This tiny boat transported the Hastings and Prince Edward Regiment, a few at a time, across the Moro River, Italy, at night.
The long line of trucks of the First Canadian Division getting ready to leave Italy and headed for Northeastern Europe in February 1945.
Three of Mr. Dow's fellow soldiers took a quick break and posed for a photo as their Signals unit prepared to leave Italy and join the rest of the Canadian Army in Holland in February 1945.
While serving with the Canadian Army in Italy, W. Norman Dow was part of a Canadian audience with Pope Pius XII in Rome, where each soldier received this papal medal.
February 19, 1944 edition of The Red Patch, the frontline newspaper of the First Canadian Division.
"In June of 1944 we were just below Rome and not far from Monte Cassino."
I joined up in 1942 at Kitchener. I was called up for two months of training, and during that process I joined active service. Then I went to Kingston for advanced training in the Signals Corps. as a driver. From there we had embarkation leave and sailed in August for Scotland. We were on the train going down to England when the Canadians went into Dieppe, and we were supposed to be trained soldiers but we were afraid we were going to have a short stay overseas. But it turned out that Dieppe was a very brief thing and we weren't trained soldiers, they thought, when we got there, so we spent more time in training camp in the south of England.
I joined the 1st Canadian Infantry Brigade driving wireless trucks that communicated between the regiments and division. We took further training in the south of England, and then in the spring of 1943 we sailed out into the Atlantic Ocean. We landed in Sicily on July the 10th. We were in Sicily for two months, and we crossed the Straits of Messina on the 3rd of September and went on up through Italy.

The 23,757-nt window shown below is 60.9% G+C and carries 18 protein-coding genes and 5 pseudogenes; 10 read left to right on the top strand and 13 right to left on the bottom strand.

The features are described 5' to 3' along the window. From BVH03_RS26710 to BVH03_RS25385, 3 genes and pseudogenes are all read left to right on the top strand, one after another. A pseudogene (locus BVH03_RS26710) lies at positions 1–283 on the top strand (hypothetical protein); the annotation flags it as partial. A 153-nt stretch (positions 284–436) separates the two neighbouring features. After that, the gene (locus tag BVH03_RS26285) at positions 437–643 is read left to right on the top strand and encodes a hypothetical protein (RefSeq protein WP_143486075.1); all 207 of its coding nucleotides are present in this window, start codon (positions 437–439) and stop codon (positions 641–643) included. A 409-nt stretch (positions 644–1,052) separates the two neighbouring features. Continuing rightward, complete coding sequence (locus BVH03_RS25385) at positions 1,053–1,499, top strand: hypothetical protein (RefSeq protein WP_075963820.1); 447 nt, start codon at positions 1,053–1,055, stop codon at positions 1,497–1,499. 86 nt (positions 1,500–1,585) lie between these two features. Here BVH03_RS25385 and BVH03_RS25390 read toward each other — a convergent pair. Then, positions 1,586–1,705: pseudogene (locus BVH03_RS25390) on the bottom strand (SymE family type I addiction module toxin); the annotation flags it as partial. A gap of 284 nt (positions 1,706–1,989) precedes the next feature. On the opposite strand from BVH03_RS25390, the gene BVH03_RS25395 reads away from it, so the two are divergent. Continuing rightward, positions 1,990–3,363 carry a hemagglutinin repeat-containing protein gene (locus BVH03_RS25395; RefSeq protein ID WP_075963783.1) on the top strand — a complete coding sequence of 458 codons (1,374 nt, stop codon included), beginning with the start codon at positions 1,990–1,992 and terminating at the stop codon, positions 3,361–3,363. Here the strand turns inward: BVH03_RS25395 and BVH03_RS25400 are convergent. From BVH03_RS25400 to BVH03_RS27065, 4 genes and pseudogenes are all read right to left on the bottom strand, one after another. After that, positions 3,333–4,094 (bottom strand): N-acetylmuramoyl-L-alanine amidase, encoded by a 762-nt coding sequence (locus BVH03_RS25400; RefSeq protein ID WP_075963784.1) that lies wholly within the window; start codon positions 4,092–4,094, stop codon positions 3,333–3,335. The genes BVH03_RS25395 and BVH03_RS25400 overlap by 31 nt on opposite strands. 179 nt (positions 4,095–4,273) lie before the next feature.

In June of 1944 we were just below Rome and not far from Monte Cassino. While we were there, Rome was declared an open city and we were able to go on leave to Rome. We saw the Vatican and had an opportunity to meet the Pope, Pius XII, which was quite an honour.
In the summer of '44, some of the boys didn't like a Corporal we had and they got a little pig and they put it in his bed. He threw out on the floor, and they decided that since I was a farmer, I probably knew how to look after it. So I actually raised that pig. I was driving a sixty hundred weight truck by this time and I carried the pig along with me in the truck. We ended up butchering that pig for Christmas.
The 'powers that be' decided that they wanted all the Canadians together under the 1st Canadian Army, so we crossed from Leghorn, Italy to Marseille, France on a landing ship tank with all our equipment and drove up through the Rhone Valley, up through Belgium, Luxembourg, and into Holland, where we were when the war ended.